The Gaylords were an American singing trio, consisting of Ronald L. Fredianelli (who changed his name for performances to Ronnie Gaylord, taken from the group name), Bonaldo Bonaldi (who also, in 1976, changed his name to Burt Holiday, at which time the group became Gaylord and Holiday), and Don Rea (who had left the group by the time it became Gaylord & Holiday).
Fredianelli was born on June 12, 1930, in Detroit, Michigan. They formed the Gaylords (originally The Gay Lords) in Detroit in 1949.
The group’s name was decided upon after a chance encounter with Marcus Wren.
In the 1950s the group had a number of Italian-flavored hits on the charts, often consisting of a song partly sung in Italian and partly in English. Their most successful release was “Tell Me You’re Mine”, which had sold over one million copies by 1958. “Tell Me You’re Mine” reached #3 on the US chart.
As Gaylord and Holiday, the two remaining members of the group continued to perform until 2003.
Fredianelli died on January 25, 2004 in Reno, Nevada. Bonaldi still performed with Ron Gaylord, Jr., Ronnie Gaylord’s oldest son (the other son being rock guitarist Tony Fredianelli) until his death on May 10, 2017 in Carson City, NV.
Donald “Don” Rea, keyboardist for The Gaylords, born in Detroit, Michigan, on 9 December 1928, died in Reno, Nevada, on 30 June 2017 after a short battle with cancer. (by wikipedia)
A pre-rock white vocal trio, the Gaylords had a series of hits from 1952 to 1954 with novelty flavored material and Italian-derived love songs. It’s difficult for the latter-day listener not to associate the records with the kind of background music you might hear at the average pizza parlor. In its day, however, it was not background fodder, but highly commercial fare that was cleanly executed and unreservedly sentimental, wearing its heart on its sleeve as surely as excess tomato sauce on a napkin.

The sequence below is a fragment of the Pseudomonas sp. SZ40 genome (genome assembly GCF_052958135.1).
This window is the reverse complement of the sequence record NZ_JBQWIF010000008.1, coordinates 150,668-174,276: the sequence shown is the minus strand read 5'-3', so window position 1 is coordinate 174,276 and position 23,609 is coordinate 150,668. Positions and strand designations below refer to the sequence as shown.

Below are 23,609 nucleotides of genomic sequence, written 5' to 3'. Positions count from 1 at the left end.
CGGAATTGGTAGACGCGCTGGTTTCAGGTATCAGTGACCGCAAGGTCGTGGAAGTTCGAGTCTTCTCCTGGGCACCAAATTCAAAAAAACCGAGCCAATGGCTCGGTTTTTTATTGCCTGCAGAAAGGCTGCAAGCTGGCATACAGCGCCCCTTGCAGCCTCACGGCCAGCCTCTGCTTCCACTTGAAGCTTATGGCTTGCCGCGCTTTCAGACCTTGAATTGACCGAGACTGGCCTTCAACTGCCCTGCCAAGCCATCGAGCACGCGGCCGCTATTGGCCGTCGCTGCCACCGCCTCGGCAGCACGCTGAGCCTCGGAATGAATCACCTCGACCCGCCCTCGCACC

Formed in Detroit, the group, featuring Ronnie Fredianelli, Burt Bonaldi and Don Rea, made number two in 1952 with their debut outing, “Tell Me You’re Mine.” Derived from an Italian ballad, the song was originally recorded as a disc to be sold at Bonaldi’s father’s store. The engineer on that session was impressed enough to help pitch the act to established labels, and the trio ended up with Mercury. After a couple more hits, Fredianelli was drafted into the Army, changed his name to Ronnie Gaylord, and began recorded for Mercury as a solo vocalist. The Gaylords decided to keep going, recruiting Billy Christ as Ronnie’s replacement.
“From the Wine Came the Grape,” “Isle of Capri,” and “The Little Shoemaker” were all big hits for the Gaylords over the next couple of years. Ronnie Gaylord had a big hit of his own with “Cuddle Me,” and got in on the rock & roll cover game with a version of Fats Domino’s “Ain’t That a Shame.” The rock & roll revolution, however, made groups such as the Gaylords passe, although they continued to record for Mercury into the ’60s. Burt Bonaldi, after changing his name to Burt Holiday, formed the Gaylord & Holiday duo with Ronnie Gaylord. The pair even had a tiny hit in 1976 with “Eh! Compuri,” recorded for, of all things, a subsidiary label of Motown. (by Richie Unterberger)
And here´s their third album … I gues, The Gaylord was a important of the Italian-American music history …
It´s a nice lbum and I include a very interesting interview about the history of The Gaylords.
Burt Bonaldi (vocals)
Ronnie Fredianelli (vocals)
Don Rea (vocals)
a bunch of unknown studio musicians
01. Ah Marie (Barlow) 2.17
02. Neapolitan Nights (Zamecnik/Kerr) 2.52
03. Quando Mi Bacio Teresa (Raimondo/Gianipa) 2.39
04. Ti Volgio Tanto Bene (de Curtis/Furno) 2.49
05. Sicilian Tarantelle (Balsamo/Conn) 2.16
06. La Romanina (Lazzaro/Michell) 2.33
07. Bionda Biondina (unknown) 2.04
08. Scrivimi (Frati/Raimondo) 2.02
09. Sbarazzina (Lazzaro/Frati/Bruno) 2.11
10. Pansy (Rendine/Pisano) 2.09
11. Carmela (Stone) 3.05
12. Non Ti Scordar Di Me (Say You Will Not Forget) (Wimperis/de Curtis) 2.38